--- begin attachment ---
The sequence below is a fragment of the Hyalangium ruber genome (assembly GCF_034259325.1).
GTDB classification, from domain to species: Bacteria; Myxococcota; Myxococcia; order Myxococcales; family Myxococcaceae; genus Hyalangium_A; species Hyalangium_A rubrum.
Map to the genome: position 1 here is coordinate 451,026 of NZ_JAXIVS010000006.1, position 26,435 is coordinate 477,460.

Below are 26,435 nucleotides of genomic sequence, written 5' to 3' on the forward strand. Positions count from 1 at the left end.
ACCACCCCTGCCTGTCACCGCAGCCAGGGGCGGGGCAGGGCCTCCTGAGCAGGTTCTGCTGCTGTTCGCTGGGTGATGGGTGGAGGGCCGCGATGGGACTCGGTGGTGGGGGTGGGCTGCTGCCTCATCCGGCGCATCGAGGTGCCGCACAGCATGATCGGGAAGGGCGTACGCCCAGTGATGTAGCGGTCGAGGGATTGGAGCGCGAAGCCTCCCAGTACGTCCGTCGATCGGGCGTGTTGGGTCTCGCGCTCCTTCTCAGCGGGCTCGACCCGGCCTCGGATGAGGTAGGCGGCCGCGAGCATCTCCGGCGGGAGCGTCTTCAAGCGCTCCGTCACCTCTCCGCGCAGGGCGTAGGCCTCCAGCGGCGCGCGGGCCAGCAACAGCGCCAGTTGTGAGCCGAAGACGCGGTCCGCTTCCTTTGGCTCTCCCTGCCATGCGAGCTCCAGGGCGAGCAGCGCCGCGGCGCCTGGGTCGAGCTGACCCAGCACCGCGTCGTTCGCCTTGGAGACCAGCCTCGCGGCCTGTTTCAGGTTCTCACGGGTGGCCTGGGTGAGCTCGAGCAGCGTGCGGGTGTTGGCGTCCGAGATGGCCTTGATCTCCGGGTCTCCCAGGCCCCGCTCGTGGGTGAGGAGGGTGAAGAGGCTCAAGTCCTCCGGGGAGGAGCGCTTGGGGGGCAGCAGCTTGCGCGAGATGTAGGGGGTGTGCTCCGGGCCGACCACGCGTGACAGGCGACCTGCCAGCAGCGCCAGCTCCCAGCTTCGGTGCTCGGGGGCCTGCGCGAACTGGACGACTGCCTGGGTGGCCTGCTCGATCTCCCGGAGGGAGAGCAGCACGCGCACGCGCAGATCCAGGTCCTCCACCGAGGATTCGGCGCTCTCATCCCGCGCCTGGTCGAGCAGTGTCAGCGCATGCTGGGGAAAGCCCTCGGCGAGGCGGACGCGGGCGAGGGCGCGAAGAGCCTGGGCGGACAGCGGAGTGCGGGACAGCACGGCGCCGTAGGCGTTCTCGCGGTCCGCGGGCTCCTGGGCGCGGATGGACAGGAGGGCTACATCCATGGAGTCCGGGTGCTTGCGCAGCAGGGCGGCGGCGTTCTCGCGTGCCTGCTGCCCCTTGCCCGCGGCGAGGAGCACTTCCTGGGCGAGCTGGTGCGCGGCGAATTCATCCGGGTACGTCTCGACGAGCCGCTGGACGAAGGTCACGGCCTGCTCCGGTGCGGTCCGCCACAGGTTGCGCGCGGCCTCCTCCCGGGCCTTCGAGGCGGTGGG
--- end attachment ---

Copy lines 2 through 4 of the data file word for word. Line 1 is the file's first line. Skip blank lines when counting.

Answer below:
GTDB classification, from domain to species: Bacteria; Myxococcota; Myxococcia; order Myxococcales; family Myxococcaceae; genus Hyalangium_A; species Hyalangium_A rubrum.
Map to the genome: position 1 here is coordinate 451,026 of NZ_JAXIVS010000006.1, position 26,435 is coordinate 477,460.

Below are 26,435 nucleotides of genomic sequence, written 5' to 3' on the forward strand. Positions count from 1 at the left end.